An imaginary journey through the Universe

Nature and Astrology video

Nature and Astrology: Two Questions

I worked hard on this piece of writing and decided to make it a video for a more immersive effect. Enjoy!

Essay Transcript:

2 questions underpin my experience of astrology: Are humans apart from Nature? And two, should we include, not just stones, animals, plants, etc in our definition of “Nature,” but also the planets? In other words, does Nature include the terrain beyond our atmosphere?

First, to reconcile humans as part of or separate from Nature. In my mind’s eye, the story of Earth unfolds like a ribbon of time, dipping and swirling through history.. As humans we feel separate, on our own path, but everything we see and touch is an equal part of that unfolding.

Now imagine a single spot along that ribbon of time, and imagine slicing through it. Inside that specific moment, every rock, animal, emotion and thunderstorm, is a unique manifestation of the character of that moment. Everything in that second is inextricably linked, as if an entire garden grew from a single explosive seed; a seed described by the character of its place in time.

I sense—from years of work with plants and people—that we are enmeshed in ALL of the world around us. Defining “Nature” as separate from humans is cutting us off from our source. The “built environment,” while human-made is, if you take one step back, also nature-made. We are birthed from the Earth, and it was an innate nature that spawned our civilizations and technology. A beehive and a skyscraper are part of the same unfolding. Plastic is problematic to the health of many species, and—in my view—also “natural."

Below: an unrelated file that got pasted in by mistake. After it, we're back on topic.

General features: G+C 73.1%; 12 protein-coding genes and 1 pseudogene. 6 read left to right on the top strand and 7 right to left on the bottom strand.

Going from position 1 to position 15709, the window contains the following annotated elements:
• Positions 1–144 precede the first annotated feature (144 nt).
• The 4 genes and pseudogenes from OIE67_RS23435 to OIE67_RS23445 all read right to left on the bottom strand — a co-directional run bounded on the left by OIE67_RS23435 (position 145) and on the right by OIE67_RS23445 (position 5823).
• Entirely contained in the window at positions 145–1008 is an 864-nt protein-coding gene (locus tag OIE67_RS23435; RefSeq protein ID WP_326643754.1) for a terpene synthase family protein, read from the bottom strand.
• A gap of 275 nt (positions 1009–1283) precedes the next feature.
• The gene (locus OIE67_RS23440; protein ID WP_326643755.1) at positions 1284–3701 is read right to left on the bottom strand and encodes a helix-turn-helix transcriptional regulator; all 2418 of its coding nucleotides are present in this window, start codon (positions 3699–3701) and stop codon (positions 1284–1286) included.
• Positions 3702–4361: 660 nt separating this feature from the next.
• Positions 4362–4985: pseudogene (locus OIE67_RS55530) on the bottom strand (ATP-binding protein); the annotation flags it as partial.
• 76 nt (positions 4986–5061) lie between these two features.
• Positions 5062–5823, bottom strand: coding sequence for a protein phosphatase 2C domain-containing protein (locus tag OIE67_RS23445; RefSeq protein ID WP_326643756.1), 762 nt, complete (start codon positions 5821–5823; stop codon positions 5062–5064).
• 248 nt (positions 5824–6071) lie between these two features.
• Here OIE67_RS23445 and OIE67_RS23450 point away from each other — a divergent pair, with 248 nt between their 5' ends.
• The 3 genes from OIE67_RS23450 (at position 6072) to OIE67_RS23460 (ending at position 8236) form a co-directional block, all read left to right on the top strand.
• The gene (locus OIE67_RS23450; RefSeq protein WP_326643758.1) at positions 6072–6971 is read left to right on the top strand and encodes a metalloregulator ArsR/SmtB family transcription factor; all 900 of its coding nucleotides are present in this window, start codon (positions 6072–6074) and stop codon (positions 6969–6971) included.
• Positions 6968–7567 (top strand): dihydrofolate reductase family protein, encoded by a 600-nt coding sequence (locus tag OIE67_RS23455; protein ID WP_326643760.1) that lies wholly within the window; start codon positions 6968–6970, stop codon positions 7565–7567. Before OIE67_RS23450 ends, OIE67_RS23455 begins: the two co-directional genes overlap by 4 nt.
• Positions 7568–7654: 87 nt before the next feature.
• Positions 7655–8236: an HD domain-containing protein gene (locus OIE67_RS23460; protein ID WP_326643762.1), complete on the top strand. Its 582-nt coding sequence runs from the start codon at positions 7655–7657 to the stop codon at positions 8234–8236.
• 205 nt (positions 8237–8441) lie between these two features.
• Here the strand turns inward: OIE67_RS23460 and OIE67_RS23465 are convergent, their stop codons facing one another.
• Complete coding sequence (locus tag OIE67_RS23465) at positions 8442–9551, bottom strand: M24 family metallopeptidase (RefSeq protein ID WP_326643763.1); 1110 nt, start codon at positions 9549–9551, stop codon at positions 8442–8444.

All plants and animals are cohabitants. We share the same patterns of growth, disease, death, and life, just on different scales of time and size and shape. These natural patterns are inside us, as well as out. We can look inside our bodies for clues about how we feel and function, AND we can look outside, at the rest of our nature, and use patterns of ecology to teach us about the functions and feelings inside our bodies. In my experience, a better understanding of a forest leads directly to a deeper understanding of a human.

Imagine a specific slice of time in which you are standing outside; your feet on the ground; the great sky above you. Imagine the world that you share with that ground—the hills, the trees, the mosses and the sand. Maybe animals such as the beaver, the ant, the whale, the human, and the owl. Whether massive or tiny, we all cling to a ground that spins repeatedly through space, with the regularity of a tide.